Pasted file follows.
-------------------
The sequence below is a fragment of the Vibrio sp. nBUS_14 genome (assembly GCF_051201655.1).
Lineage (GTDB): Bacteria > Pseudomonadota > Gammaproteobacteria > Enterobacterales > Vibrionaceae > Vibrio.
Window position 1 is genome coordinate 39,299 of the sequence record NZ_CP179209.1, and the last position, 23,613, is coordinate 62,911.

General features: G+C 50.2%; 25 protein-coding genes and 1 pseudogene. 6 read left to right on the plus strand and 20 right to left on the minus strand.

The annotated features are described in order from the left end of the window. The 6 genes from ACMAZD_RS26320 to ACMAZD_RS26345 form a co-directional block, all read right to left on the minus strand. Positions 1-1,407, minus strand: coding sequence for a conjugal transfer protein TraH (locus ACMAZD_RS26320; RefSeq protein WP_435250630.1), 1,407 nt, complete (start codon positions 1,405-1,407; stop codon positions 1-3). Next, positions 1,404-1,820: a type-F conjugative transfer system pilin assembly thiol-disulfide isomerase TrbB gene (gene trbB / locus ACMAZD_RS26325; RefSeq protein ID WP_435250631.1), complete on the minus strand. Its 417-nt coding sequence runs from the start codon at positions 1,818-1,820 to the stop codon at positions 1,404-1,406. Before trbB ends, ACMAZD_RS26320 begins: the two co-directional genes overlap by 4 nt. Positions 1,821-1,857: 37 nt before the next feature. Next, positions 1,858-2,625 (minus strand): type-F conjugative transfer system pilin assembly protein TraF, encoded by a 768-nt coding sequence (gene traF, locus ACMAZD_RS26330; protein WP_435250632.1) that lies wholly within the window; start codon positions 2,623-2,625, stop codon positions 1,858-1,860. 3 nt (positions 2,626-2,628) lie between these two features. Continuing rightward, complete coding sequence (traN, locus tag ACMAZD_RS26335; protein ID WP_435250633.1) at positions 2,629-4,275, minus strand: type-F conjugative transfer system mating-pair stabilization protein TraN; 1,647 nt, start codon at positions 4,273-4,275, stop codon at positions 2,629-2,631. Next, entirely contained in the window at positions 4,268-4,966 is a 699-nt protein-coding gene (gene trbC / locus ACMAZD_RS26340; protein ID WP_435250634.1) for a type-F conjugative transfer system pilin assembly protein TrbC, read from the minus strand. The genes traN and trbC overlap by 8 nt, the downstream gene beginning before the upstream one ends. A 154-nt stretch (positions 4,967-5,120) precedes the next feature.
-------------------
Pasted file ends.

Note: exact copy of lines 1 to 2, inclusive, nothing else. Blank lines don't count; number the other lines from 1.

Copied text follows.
The sequence below is a fragment of the Vibrio sp. nBUS_14 genome (assembly GCF_051201655.1).
Lineage (GTDB): Bacteria > Pseudomonadota > Gammaproteobacteria > Enterobacterales > Vibrionaceae > Vibrio.